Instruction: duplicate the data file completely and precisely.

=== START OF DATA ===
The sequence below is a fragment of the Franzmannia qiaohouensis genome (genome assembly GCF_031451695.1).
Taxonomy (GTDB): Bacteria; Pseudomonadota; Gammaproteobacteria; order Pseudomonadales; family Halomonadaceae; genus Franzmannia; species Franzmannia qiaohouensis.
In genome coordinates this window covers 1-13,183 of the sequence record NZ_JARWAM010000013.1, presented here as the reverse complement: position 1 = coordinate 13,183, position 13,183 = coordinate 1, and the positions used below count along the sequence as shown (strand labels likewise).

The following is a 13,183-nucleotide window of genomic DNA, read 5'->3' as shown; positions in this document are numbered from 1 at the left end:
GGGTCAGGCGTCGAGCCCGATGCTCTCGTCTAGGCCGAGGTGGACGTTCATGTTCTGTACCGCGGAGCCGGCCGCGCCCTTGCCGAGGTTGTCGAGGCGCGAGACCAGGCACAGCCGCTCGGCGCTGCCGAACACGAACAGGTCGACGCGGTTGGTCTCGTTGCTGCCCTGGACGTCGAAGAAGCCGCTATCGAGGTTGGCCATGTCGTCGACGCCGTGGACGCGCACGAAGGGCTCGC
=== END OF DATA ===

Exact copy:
The sequence below is a fragment of the Franzmannia qiaohouensis genome (genome assembly GCF_031451695.1).
Taxonomy (GTDB): Bacteria; Pseudomonadota; Gammaproteobacteria; order Pseudomonadales; family Halomonadaceae; genus Franzmannia; species Franzmannia qiaohouensis.
In genome coordinates this window covers 1-13,183 of the sequence record NZ_JARWAM010000013.1, presented here as the reverse complement: position 1 = coordinate 13,183, position 13,183 = coordinate 1, and the positions used below count along the sequence as shown (strand labels likewise).

The following is a 13,183-nucleotide window of genomic DNA, read 5'->3' as shown; positions in this document are numbered from 1 at the left end:
GGGTCAGGCGTCGAGCCCGATGCTCTCGTCTAGGCCGAGGTGGACGTTCATGTTCTGTACCGCGGAGCCGGCCGCGCCCTTGCCGAGGTTGTCGAGGCGCGAGACCAGGCACAGCCGCTCGGCGCTGCCGAACACGAACAGGTCGACGCGGTTGGTCTCGTTGCTGCCCTGGACGTCGAAGAAGCCGCTATCGAGGTTGGCCATGTCGTCGACGCCGTGGACGCGCACGAAGGGCTCGC